Go to class, do your homework and have fun… but not too much fun. This is what my parents told me when I went off to college. I’m now finishing my last year of school and realize that those three things are not enough. Here are five vital tips you need to know that will help you land a great job after graduation.

1. You Will Change Majors or At Least Half of You Will 

Engineering, Biology, Political Science, Business, Communications and Journalism. This is just a short list of my majors over the course of my four years in college.

Don’t worry if you don’t know what you want to do after college. 80 percent of students entering college don’t either and 50 percent will change majors at least once. Use your favorite classes to help guide you into a major that is right for you.

2. You Really Can Have Too Much of a Good Thing

No, I’m not talking about alcohol, but if you do choose to drink, be safe. What I’m talking about is the countless opportunities that exist on campus. When I was a freshman, I wanted to stand out, so I joined 11 student organizations and soon was an officer in five of them.

This was great for my resume, but killed my GPA, landing me on academic probation and causing me to almost lose my scholarships. My advice is to join two or three student organizations that relate to your field and devote your time there.

3. Would You Like Fries with That? No! No! No!

There are so many part-time jobs available to college students, but don’t take just any job. College is all about building a set of skills that you can take with you into the workforce.

How do you benefit in the long-term from working a job not related to your field? There are on-campus jobs that relate to your major that will act as a stepping-stone for you to get an internship with a good company. I worked as the Student Outreach Coordinator for the Dole Institute of Politics, which is a congressional library on my campus.

Through a strong referral from the director of the institute, I was accepted as 1 of 12 interns for a top 10 nationally ranked summer internship program. After that, I never had trouble finding an internship.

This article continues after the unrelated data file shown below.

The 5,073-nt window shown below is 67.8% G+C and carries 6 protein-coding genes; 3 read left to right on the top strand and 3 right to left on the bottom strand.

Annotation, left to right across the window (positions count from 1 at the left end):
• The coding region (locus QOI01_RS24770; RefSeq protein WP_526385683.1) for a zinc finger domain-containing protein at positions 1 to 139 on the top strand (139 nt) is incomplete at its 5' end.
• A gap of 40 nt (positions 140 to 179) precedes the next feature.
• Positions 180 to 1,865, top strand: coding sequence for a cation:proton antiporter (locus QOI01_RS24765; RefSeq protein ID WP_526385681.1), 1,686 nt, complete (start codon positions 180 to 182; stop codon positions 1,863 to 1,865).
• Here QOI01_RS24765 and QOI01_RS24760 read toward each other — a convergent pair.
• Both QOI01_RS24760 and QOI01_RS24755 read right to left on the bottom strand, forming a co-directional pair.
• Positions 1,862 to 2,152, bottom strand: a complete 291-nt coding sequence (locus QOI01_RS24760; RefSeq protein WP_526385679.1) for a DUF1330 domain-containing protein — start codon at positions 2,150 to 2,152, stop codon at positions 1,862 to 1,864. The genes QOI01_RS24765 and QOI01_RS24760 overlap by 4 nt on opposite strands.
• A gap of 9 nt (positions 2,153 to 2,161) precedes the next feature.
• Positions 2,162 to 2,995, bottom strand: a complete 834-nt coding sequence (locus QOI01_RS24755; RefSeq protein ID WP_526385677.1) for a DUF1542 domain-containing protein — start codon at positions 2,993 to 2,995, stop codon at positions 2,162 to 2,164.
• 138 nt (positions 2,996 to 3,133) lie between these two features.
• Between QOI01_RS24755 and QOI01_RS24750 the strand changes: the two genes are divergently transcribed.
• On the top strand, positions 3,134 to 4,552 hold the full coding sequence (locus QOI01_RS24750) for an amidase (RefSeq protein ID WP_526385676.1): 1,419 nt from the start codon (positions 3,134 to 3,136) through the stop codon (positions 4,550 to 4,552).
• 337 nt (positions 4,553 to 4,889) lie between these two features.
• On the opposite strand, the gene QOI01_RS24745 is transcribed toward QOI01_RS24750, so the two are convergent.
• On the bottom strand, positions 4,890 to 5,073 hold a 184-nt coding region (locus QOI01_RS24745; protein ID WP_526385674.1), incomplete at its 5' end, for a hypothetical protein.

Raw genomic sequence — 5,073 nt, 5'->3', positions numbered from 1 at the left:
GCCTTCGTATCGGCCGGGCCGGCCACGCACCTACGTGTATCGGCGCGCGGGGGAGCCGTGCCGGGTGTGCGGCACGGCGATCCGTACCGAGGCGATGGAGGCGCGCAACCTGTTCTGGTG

4. You Need Experience to Get Experience

This makes complete sense, right? Most positions require you to have experience, but as a student, you have little to no real-world experience. The beginning of my senior year, I discovered one of the best ways to gain experience as a student; work for a startup.

The startup world is fast and constantly changing. Every startup is looking for skilled student interns and usually will treat those interns like full employees. My first internship with a startup was working as a digital strategist for a company called 1CapApp. I walked in the first day and was told, “Ok, you’re in charge of the entire marketing department.”

The company had only five employees, so I was able to make an immediate impact and gain experience far beyond any normal internship would offer.

5. The Job Search Sucks, But Jobs Are Out There

I went through my senior capstone class last semester. Before our final presentations, the dean of my school gave a speech. At the end, she asked, “How many of you are graduating at the end of the semester?” Nearly everyone except me raised their hand. I’m taking a victory lap.She then asked, “Here’s a better question. How many of you have jobs after you graduate?” My class had around 100 students.

I was the only one with my hand raised. Ironically, I’m working for a startup called Briefcase that is building a job search platform to solve just that problem. There are jobs out there; millions actually. They’re just hard to find, but there are solutions on campus that make the job search easier.

I’ve found that most career centers at universities have a bad reputation with students, even though they provide many valuable services. Most universities provide a job search platform for their students that you pay for each semester in student fees. Take advantage of these job boards.

Go schedule a mock interview with career services. Attend every career fair you can, even as a freshman. Do something different than your peers. I picked up video production, which landed me my job. Think about what you have a passion for and start learning about it on the side.

Follow these tips and come senior year, you will be that one student with your hand raised.